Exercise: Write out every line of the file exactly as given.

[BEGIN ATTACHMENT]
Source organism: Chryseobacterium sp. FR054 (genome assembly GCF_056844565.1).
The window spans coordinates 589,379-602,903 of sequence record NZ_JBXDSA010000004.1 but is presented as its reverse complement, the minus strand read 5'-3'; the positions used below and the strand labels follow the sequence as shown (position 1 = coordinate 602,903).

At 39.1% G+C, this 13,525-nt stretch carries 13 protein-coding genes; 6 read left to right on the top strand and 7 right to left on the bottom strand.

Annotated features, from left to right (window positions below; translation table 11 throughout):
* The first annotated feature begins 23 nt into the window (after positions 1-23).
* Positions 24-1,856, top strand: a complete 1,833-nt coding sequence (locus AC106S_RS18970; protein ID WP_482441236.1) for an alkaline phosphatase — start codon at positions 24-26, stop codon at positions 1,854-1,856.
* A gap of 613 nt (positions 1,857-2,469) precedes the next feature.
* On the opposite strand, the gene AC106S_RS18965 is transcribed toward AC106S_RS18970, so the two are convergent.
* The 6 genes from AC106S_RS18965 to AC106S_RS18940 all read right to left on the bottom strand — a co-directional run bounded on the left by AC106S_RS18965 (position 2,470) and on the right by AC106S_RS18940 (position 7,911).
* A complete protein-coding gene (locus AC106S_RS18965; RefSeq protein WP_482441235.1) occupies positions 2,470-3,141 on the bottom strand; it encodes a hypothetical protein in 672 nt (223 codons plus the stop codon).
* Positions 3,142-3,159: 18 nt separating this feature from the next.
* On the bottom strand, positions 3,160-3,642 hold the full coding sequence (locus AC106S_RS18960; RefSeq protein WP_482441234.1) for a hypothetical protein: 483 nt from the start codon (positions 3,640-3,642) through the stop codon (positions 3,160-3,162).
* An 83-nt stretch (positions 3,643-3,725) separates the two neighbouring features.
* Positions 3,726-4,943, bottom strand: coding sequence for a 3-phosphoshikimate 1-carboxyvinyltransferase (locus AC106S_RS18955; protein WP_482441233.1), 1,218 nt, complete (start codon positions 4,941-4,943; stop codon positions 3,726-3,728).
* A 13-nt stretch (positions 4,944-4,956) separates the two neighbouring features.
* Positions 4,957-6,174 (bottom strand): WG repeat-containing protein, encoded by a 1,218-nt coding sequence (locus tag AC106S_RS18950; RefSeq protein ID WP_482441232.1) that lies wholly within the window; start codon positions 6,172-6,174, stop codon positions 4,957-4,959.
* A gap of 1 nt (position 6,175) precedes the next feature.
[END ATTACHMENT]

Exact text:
Source organism: Chryseobacterium sp. FR054 (genome assembly GCF_056844565.1).
The window spans coordinates 589,379-602,903 of sequence record NZ_JBXDSA010000004.1 but is presented as its reverse complement, the minus strand read 5'-3'; the positions used below and the strand labels follow the sequence as shown (position 1 = coordinate 602,903).

At 39.1% G+C, this 13,525-nt stretch carries 13 protein-coding genes; 6 read left to right on the top strand and 7 right to left on the bottom strand.

Annotated features, from left to right (window positions below; translation table 11 throughout):
* The first annotated feature begins 23 nt into the window (after positions 1-23).
* Positions 24-1,856, top strand: a complete 1,833-nt coding sequence (locus AC106S_RS18970; protein ID WP_482441236.1) for an alkaline phosphatase — start codon at positions 24-26, stop codon at positions 1,854-1,856.
* A gap of 613 nt (positions 1,857-2,469) precedes the next feature.
* On the opposite strand, the gene AC106S_RS18965 is transcribed toward AC106S_RS18970, so the two are convergent.
* The 6 genes from AC106S_RS18965 to AC106S_RS18940 all read right to left on the bottom strand — a co-directional run bounded on the left by AC106S_RS18965 (position 2,470) and on the right by AC106S_RS18940 (position 7,911).
* A complete protein-coding gene (locus AC106S_RS18965; RefSeq protein WP_482441235.1) occupies positions 2,470-3,141 on the bottom strand; it encodes a hypothetical protein in 672 nt (223 codons plus the stop codon).
* Positions 3,142-3,159: 18 nt separating this feature from the next.
* On the bottom strand, positions 3,160-3,642 hold the full coding sequence (locus AC106S_RS18960; RefSeq protein WP_482441234.1) for a hypothetical protein: 483 nt from the start codon (positions 3,640-3,642) through the stop codon (positions 3,160-3,162).
* An 83-nt stretch (positions 3,643-3,725) separates the two neighbouring features.
* Positions 3,726-4,943, bottom strand: coding sequence for a 3-phosphoshikimate 1-carboxyvinyltransferase (locus AC106S_RS18955; protein WP_482441233.1), 1,218 nt, complete (start codon positions 4,941-4,943; stop codon positions 3,726-3,728).
* A 13-nt stretch (positions 4,944-4,956) separates the two neighbouring features.
* Positions 4,957-6,174 (bottom strand): WG repeat-containing protein, encoded by a 1,218-nt coding sequence (locus tag AC106S_RS18950; RefSeq protein ID WP_482441232.1) that lies wholly within the window; start codon positions 6,172-6,174, stop codon positions 4,957-4,959.
* A gap of 1 nt (position 6,175) precedes the next feature.